That cockiness is gone, dissipated long ago in the Manila sun, but on the fourth day of my vacation in Palawan, a redolent, gemmule triangle was sketched: a platoon of fiction knowledge, acquired and congealing in the last half-year; the flowering of latent resolve to become a writer; and, the last element in the trifecta, an idea. That idea is still a mere impression; an excogitation of the ideals that have surrounded my habits and actions for my entire time. It revolves, like an electron beholden to the Heisenberg uncertainty principle, around the struggle between knowledge and social interaction; around the unquenchable vector of time, and around the mutability of living in a connected world. If this sounds vague, that's on purpose. Currently, without my own continental philosophy to drift upon, I'm simply going to take the advice of Haruki Murakami wrote: I have a single image in my head, which will take me away.


In Week 20, I spent 38 hours online: 13 hours and 9 minutes writing, and 13 hours and 11 minutes browsing the web. In Week 21, I spent 25 hours and 44 minutes online: writing for 12 hours and 55 minutes, and browsing for 4 hours and 22 minutes.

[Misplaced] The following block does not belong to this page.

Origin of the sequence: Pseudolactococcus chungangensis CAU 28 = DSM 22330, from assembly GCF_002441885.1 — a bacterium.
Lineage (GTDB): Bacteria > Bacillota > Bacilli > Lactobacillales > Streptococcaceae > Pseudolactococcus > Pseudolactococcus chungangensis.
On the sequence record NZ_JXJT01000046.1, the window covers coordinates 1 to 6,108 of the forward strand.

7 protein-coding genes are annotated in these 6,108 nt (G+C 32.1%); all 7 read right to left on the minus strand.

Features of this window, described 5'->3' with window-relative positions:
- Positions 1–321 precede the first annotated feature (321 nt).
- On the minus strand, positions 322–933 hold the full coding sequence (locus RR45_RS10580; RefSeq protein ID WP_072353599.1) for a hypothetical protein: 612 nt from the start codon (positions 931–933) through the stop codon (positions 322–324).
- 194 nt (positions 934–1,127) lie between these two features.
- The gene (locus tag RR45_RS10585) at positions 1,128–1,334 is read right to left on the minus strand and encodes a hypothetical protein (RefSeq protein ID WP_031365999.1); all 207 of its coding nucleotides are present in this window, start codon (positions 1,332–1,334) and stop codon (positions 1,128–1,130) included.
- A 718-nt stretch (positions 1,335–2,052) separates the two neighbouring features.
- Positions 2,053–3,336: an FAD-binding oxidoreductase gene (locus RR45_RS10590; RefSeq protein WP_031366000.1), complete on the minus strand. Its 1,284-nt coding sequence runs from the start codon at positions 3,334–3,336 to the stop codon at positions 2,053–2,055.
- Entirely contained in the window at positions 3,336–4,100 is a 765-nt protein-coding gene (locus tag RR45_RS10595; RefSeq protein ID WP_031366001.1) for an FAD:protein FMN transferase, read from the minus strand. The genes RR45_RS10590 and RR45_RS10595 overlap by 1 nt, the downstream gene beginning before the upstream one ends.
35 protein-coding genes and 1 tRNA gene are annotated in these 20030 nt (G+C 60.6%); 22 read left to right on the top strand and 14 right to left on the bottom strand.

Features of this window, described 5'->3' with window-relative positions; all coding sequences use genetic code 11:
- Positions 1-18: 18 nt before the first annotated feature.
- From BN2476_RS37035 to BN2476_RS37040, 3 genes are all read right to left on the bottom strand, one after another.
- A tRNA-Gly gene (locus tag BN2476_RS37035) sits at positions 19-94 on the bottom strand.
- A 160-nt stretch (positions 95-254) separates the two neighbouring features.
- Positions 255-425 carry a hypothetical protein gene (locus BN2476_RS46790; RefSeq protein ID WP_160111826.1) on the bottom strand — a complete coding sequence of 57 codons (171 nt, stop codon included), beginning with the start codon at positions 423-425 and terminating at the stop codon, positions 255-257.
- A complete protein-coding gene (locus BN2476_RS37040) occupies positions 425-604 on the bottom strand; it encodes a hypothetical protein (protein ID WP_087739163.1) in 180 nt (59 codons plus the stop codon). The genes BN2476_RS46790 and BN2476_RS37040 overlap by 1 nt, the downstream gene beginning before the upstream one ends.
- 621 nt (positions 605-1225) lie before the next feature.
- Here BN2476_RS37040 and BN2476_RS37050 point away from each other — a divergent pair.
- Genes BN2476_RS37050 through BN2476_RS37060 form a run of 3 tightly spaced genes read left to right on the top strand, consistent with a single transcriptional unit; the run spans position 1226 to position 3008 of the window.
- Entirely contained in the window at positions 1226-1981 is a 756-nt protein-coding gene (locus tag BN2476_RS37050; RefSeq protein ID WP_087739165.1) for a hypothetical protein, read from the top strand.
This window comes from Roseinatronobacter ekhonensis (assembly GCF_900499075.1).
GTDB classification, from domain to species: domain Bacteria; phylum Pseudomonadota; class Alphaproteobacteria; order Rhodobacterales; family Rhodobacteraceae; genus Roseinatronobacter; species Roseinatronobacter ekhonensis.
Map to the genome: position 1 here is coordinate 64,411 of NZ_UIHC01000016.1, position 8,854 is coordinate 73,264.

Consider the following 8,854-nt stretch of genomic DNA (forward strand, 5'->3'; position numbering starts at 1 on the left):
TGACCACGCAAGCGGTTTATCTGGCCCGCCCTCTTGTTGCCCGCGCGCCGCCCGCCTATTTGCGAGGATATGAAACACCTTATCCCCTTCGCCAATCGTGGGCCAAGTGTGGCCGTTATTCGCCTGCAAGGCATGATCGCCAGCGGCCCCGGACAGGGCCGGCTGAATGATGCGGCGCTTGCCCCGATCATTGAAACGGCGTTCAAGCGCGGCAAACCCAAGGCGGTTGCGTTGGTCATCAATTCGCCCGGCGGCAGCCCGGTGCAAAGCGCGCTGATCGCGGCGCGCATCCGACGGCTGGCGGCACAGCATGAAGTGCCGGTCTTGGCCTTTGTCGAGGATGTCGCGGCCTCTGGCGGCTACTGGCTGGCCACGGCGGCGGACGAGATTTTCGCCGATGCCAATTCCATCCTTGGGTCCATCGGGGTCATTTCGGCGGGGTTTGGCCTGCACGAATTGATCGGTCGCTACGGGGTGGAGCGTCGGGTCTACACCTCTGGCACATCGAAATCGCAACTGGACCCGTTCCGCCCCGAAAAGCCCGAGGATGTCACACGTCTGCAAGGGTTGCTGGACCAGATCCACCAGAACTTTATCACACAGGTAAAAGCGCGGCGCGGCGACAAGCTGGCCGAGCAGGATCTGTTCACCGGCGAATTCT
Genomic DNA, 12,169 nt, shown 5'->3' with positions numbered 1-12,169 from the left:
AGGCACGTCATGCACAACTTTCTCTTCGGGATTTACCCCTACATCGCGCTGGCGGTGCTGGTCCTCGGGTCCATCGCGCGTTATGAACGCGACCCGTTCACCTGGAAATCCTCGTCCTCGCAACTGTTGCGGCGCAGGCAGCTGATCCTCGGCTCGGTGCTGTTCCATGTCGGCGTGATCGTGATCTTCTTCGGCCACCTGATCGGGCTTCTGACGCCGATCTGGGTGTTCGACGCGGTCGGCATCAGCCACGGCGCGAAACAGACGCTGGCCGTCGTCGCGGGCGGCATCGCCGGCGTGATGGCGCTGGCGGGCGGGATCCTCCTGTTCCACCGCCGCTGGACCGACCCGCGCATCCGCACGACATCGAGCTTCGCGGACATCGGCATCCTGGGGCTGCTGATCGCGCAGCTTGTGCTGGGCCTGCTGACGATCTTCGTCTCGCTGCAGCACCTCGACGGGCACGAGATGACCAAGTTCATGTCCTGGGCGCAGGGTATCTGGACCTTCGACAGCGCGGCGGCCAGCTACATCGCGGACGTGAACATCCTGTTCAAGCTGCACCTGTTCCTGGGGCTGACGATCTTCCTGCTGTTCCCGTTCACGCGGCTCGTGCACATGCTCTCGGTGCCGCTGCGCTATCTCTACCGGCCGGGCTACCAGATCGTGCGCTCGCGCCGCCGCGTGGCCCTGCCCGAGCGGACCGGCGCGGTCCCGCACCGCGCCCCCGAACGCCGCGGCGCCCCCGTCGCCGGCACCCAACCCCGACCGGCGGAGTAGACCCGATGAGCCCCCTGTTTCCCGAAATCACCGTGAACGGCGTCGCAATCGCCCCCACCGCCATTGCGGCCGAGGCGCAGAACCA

Here are some articles I think you’d like. Hopefully you will find one or two satisfactory. The 9 
essential geek books; the top 10 moments in Full Tilt Poker; a comprehensive recap of Obama’s chances next year; this Aaron S.C. guy at Yale is a pretty good writer. The group behind the enlightened(?) mayhem? The birth of Jeff Bezos. Rebecca Taber and a story about war and love. I’m not sure if Foong is a great blogger or notSteve Jobs’ commencement addressAmazon war stories. The future of punctuation is here, and it’s not pretty. Steve Bartman on NYT. Again on Yahoo SportsHow to get published by Jennifer Weiner. Stanford in 2009 beating USC. Music discovery sites: The Sixty One. New Yorker: How Steve Jobs took back Apple, and Truman Capote from the 1950s. And, I could have used this app while I was in LA on public transportation.